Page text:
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Transcriptome analysis of umbilical cord mesenchymal stem cells revealed fetal programming due to chorioamnionitis

Abstract

Although chorioamnionitis (CAM) has been demonstrated to be associated with numerous short- and long-term morbidities, the precise mechanisms remain unclear. One of the reasons for this is the lack of appropriate models for analyzing the relationship between the fetal environment and chorioamnionitis and fetal programming in humans. In this study, we aimed to clarify the fetal programming caused by CAM using the gene expression profiles of UCMSCs. From nine preterm neonates with CAM (n = 4) or without CAM (n = 5), we established UCMSCs. The gene expression profiles obtained by RNA-seq analysis revealed distinctive changes in the CAM group USMSCs. The UCMSCs in the CAM group had a myofibroblast-like phenotype with significantly increased expression levels of myofibroblast-related genes, including α-smooth muscle actin (p < 0.05). In the pathway analysis, the genes involved in DNA replication and G1 to S cell cycle control were remarkably decreased, suggesting that cellular proliferation was impaired, as confirmed by the cellular proliferation assay (p < 0.01–0.05). Pathway analysis revealed that genes related to white fat cell differentiation were significantly increased. Our results could explain the long-term outcomes of patients who were exposed to CAM and revealed that UCMSCs could be an in vitro model of fetal programming affected by CAM.

Introduction

Fetal programming occurs during embryonic and fetal development, and may cause persistent effects on the fetus and infant long after birth. The concept of fetal programming is derived from the fetal origins hypothesis, that is, Barker’s hypothesis. The concept of fetal programming has established a new approach to identifying the causes of disease, shifting to the in utero environment and its critical role in lifelong health. Fetal programming has been presumed to affect individual gene expression by epigenetic modifications, in which genes are expressed differently without any change to the DNA sequence itself. Further, other biological processes have been supposed to be involved, such as changes in molecular biological functions to permanent hormonal changes, alterations in metabolism, or responses to physiological stressors1.

Fetal undernutrition is the most important factor affecting fetal programming, and it has been intensively investigated to date. The fetus adapts to the intrauterine nutritional environment through changes in the regulation of metabolism and redistribution of blood flow, controlling fetal growth2. Indeed, the birth weight of babies born after oocyte donation is strongly associated with the weight of the recipient mother rather than the weight of the donor1. Fetal nutritional adaptation is explained by the thrifty phenotype hypothesis, and fetal growth restriction has been shown to increase the risk for lifestyle diseases in adults, such as cardiovascular disease, obesity, and diabetes.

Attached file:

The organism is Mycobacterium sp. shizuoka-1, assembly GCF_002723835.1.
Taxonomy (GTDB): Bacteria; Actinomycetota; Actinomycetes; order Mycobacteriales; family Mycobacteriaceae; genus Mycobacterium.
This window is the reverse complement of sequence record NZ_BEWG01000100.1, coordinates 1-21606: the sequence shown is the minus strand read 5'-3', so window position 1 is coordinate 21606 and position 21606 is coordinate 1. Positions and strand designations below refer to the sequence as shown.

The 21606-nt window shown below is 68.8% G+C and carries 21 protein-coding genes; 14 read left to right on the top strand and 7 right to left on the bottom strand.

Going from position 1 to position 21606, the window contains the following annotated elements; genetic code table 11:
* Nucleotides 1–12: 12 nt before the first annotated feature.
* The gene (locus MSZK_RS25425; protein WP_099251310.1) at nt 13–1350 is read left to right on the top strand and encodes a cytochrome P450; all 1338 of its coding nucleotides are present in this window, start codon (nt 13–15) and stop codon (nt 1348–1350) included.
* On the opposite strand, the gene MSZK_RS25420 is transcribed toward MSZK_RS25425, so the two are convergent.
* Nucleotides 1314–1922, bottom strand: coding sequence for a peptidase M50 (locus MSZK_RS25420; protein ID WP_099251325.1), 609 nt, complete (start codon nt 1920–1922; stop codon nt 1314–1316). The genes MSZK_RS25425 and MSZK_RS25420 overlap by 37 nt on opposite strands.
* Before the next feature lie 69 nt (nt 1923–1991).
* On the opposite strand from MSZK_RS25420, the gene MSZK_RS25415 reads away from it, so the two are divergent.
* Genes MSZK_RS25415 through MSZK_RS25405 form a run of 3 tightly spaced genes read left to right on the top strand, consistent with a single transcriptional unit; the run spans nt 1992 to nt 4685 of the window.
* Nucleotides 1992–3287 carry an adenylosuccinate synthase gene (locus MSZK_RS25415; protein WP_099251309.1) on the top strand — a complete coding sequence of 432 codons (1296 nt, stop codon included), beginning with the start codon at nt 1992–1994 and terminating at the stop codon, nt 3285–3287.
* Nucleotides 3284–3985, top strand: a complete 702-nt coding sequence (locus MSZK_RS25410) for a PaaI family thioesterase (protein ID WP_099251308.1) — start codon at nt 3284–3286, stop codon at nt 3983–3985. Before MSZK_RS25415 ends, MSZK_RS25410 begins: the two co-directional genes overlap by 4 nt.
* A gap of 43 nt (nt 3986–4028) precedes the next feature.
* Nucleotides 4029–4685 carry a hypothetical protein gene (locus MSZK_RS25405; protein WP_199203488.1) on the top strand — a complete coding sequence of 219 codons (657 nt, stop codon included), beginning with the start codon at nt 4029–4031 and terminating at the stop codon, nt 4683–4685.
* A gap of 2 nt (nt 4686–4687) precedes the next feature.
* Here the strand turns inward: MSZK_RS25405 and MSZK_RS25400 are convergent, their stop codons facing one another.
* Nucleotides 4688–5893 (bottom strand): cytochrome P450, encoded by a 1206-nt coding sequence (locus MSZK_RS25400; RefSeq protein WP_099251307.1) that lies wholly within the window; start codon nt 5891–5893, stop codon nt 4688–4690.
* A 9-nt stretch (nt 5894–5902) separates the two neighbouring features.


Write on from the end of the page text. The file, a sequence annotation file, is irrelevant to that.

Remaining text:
Chorioamnionitis is defined as the presence of active infection in the amniotic sac that causes inflammatory changes in the mother. Chorioamnionitis is associated with numerous short-term and long-term morbidities, such as intraventricular hemorrhage, retinopathy of prematurity, chronic lung disease, and cerebral palsy3. To date, several studies using animal models have suggested that chorioamnionitis affects fetal programming4; however, precise mechanisms are mostly not clarified, especially chorioamnionitis in humans. This is due to the lack of appropriate models for analyzing the relationship between fetal inflammatory environments and fetal programming.

Mesenchymal stem cells (MSCs) have the capacity for proliferation, multilineage differentiation, and immunomodulatory properties, and the properties of cultured MSCs in vitro have been suggested to be applicable for broad medical applications such as regenerative medicine and immunomodulatory medicine against graft versus host disease (GVHD)5 and SLE6. As a source of MSCs, umbilical cord tissue has been considered a promising option for several reasons. First, the umbilical cord is traditionally regarded as a waste tissue, so isolating MSCs from umbilical cord tissue is not ethically controversial compared with obtaining MSCs from other tissues, such as bone marrow. Second, UCMSCs are mainly located in the subcortical endothelium of the umbilical cord, perivascular region, and Wharton’s jelly (WJ), and can be isolated from umbilical cords by explant monolayer culture, which does not require complicated procedures. Third, in UCMSCs, the expression of human leukocyte antigen (HLA) -ABC and HLA-DR is low, resulting in lower alloreactivity.

In addition to the utilities in regenerative medicine, recent reports suggest that the UCMSCs may be programmed in a manner similar to other MSCs in the fetus, and would be an in vitro model for fetal growth restriction7. Analyses of UCMSCs from the neonates born small for gestational age (SGA) were useful in identifying pathways specific to fetal growth restriction7. In UCMSCs from neonate with fetal growth restriction, early growth response 1 (EGR1) and cyclooxygenase 2 (Cox2) in the UCMSCs are affected, leading to lower insulin sensitivity and increased adipogenicity7.

In the present study, to understand fetal programming caused by CAM, we analyzed UCMSCs obtained from preterm neonates with a history of CAM. Our analysis of USMSCs revealed that UCMCSs could be an in vitro model of fetal programming affected by CAM, providing a tool for clarifying the molecular mechanisms of postnatal complications in neonates who experienced CAM during the fetal period.